Protests Expose Tensions On Anniversary Of Catalan Independence Vote


On Saturday, September 29th, protests against police erupted in Barcelona during a counter-protest against police officers, just days ahead of the first anniversary of the Catalonian independence vote, leaving fourteen injured.

The Police Association of Spain (JUSAPOL) organized the protest on Saturday to support police officers demanding equal pay between Spain’s National and Civil Guard and Catalonia’s regional police. Approximately 3,000 people populated the streets of Barcelona to protest in support of police officers. However, a counter-protest of about 6,000 Catalan separatists derailed the police protest, forcing police supporters to find an alternate route through the city. Despite Mayor Colau’s urges to avoid confrontation and protest peacefully, anti-riot Catalonian police and separatists clashed, with separatists spraying police with colourful powder and police officers pushing protesters back with batons. Over the last few weeks, police officers again had to prevent clashes between separatists and unionists because of high tensions nearly a year after the October 1st referendum on Catalonian independence.

“Get out of here fascists,” exclaimed Catalan separatists, during the counter-protest. “The streets will always be ours!” The sentiment separatists expressed has echoed through Catalonia, prompting a vote for secession on October 1st, 2017.

The referendum resulted in an overwhelming, 90 percent vote for Catalonia’s independence. Yet only 42 percent of Catalonia actually turned out to vote. Subsequently, Spain’s Prime Minister, Mariano Rajoy, central government and highest court completely invalidated the vote. The referendum was marred by violence as anti-riot police sprayed voters with rubber bullets, used batons against voters and confiscating ballot boxes – attempting to prevent voters from casting their ballots. In rural villages, some voters even used tractors to stop police forces. After the referendum, Human Rights Watch even accused Spanish police of using excessive force. The Catalonian government (mostly led by separatists) declared Catalonia’s independence due to overwhelming support. However, from the beginning, the referendum was flawed and the results could not be confirmed by an independent agency.

In 2014, Catalonia held a similar, non-binding vote in 2014, in which 80 percent of voters also voted in favor of secession. The results of both referendums demonstrate just how strong the separatist sentiment is in Catalonia.

Catalonia is one of Spain’s most prosperous economies, and it is a region characterized by its own language, history and distinct culture. 7.5 million people make up this part of Spain, with its capital city, Barcelona, alone home to over one million people. During the 1970s, Spanish dictator Francisco Franco suppressed Catalan autonomy – from censoring the Catalan flag to restricting its language and culture. After the Franco administration fell, Catalonia regained its autonomy and made provisions to protect Catalan identity. Now, Catalonia controls its own education systems, governance and economic activities.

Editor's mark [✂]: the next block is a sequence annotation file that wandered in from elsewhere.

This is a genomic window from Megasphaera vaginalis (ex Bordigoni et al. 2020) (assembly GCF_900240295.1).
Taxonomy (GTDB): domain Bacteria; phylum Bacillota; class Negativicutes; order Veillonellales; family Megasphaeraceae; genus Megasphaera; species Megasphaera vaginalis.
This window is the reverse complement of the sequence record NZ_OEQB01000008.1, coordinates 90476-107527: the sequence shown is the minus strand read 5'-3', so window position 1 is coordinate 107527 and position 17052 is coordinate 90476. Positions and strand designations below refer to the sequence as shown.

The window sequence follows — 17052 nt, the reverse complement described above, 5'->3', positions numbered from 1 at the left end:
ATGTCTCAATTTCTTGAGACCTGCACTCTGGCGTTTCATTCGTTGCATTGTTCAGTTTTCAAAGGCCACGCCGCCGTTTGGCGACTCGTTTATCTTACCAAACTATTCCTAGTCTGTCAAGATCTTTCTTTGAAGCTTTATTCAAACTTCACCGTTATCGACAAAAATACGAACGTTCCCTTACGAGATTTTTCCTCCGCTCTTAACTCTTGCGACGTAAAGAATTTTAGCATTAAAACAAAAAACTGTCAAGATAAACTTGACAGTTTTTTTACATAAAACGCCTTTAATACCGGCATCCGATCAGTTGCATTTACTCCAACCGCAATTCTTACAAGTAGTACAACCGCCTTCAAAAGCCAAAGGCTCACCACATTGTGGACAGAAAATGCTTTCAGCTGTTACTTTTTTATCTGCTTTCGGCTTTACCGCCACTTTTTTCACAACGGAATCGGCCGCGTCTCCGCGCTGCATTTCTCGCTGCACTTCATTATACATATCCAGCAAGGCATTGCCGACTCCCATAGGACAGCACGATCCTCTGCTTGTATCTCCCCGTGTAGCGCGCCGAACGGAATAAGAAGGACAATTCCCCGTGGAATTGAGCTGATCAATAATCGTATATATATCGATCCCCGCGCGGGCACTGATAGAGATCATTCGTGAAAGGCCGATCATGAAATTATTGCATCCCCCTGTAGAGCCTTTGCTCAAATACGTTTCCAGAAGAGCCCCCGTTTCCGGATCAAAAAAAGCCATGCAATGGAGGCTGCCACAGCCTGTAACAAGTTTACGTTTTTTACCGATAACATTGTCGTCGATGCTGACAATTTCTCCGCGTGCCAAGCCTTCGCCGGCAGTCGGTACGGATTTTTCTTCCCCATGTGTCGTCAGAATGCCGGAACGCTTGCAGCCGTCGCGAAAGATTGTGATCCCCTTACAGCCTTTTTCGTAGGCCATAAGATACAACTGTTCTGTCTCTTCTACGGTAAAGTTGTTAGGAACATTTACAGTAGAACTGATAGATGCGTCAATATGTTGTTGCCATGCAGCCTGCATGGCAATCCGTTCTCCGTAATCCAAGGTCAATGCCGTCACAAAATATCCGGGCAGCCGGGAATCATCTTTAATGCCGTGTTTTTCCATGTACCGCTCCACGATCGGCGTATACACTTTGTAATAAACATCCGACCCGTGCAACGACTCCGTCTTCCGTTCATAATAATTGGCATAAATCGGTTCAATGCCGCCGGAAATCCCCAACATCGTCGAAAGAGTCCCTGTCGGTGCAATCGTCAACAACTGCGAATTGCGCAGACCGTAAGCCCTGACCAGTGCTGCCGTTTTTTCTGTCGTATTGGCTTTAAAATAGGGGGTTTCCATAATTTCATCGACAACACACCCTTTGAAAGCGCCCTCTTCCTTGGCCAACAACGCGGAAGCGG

Catalonia also accounts for almost 20 percent of the Spanish economy, which has not performed very well with Spain’s increasing debt. The 2008 financial crisis exacerbated Catalonia’s conflict with the Spanish central government in Madrid. In 2010, the Constitutional Court of Spain rejected a statute, spurring a push for independence. The 2006 Statute of Autonomy in Catalonia would have allowed provisions such as raising the Catalan language above the Spanish language and upholding regional decisions over Spanish judges and courts. Its rejection caused major protests at the time, and only served to revive nationalism in Catalonia. One such protest saw the people of Catalan claiming their citizenship each 11th September, National Day of Catalonia.

The recent clash between Catalan separatists and police was just one event in a long history of pushback Catalonia has shown the Spanish central government – which, with its show of police force, has demonstrated a similar push against secession. Catalonia is one of seventeen autonomous regions of Spain, all with their own histories and cultures – and their own motivations for independence. Perhaps, a successful Catalan independence movement could result in changes throughout all of Spanish regional politics, presenting a challenge to Spain’s future – and leaving the Spanish central government to pick up the pieces.